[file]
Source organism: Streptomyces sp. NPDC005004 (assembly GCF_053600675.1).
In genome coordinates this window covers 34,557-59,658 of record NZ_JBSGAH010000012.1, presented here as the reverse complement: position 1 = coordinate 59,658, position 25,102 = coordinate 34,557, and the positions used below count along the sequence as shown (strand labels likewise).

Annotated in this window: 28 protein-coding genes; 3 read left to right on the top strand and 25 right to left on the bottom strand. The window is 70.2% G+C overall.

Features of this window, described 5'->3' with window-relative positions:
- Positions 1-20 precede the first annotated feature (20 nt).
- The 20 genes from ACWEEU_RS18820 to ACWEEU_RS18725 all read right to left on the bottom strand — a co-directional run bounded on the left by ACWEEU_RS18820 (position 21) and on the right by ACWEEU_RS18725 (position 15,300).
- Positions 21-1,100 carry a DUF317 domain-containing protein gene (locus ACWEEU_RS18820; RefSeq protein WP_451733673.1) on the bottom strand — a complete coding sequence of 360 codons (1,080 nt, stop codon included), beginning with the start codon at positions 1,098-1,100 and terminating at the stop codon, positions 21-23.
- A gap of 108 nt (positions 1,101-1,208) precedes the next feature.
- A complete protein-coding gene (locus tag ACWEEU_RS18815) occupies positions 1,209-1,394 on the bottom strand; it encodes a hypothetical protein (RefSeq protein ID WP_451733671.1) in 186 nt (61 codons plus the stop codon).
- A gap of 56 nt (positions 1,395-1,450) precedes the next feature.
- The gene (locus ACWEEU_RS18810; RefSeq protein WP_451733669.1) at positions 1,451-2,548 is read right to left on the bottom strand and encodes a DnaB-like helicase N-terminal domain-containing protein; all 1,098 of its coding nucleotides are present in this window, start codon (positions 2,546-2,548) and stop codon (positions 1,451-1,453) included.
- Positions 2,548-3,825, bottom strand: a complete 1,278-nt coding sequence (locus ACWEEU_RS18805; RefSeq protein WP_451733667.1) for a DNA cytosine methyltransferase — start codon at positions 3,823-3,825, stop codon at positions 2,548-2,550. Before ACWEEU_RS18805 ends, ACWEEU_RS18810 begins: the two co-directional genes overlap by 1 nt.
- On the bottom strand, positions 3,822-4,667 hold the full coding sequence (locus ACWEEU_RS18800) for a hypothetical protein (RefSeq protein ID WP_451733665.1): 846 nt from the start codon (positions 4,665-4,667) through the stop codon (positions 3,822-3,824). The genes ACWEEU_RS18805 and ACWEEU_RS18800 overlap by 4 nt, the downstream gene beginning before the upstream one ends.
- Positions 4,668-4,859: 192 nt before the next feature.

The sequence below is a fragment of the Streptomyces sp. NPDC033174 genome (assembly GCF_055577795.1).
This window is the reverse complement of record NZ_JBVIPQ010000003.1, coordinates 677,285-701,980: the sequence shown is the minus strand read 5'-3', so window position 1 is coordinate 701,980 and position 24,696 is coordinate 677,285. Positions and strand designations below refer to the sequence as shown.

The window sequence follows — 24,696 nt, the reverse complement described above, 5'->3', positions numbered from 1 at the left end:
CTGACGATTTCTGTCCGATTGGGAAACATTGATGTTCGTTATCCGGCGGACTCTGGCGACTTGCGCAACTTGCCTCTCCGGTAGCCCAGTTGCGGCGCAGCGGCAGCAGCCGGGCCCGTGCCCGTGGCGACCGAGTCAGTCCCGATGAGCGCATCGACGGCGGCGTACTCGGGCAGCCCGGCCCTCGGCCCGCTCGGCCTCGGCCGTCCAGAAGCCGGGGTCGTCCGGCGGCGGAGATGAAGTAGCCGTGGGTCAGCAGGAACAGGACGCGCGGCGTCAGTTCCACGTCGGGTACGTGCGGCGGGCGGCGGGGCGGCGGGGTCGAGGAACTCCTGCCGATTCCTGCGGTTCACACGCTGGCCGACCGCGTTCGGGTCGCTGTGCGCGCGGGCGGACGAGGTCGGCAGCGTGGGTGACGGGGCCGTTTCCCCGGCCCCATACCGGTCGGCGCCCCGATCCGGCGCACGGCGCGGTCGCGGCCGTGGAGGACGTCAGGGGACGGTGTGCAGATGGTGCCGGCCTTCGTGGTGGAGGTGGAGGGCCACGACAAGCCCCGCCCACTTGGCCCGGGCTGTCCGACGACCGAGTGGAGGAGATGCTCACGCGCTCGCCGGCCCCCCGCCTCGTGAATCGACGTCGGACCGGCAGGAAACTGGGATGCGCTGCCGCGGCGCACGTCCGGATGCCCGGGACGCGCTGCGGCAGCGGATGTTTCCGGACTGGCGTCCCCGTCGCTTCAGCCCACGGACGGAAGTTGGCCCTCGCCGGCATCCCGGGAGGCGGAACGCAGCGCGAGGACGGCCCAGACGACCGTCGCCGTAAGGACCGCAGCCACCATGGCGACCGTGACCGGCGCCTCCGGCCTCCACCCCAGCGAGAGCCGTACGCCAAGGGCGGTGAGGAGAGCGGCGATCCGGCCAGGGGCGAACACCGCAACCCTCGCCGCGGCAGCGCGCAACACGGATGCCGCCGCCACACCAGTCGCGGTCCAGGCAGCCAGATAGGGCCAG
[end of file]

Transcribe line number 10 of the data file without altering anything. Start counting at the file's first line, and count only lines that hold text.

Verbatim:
- A gap of 56 nt (positions 1,395-1,450) precedes the next feature.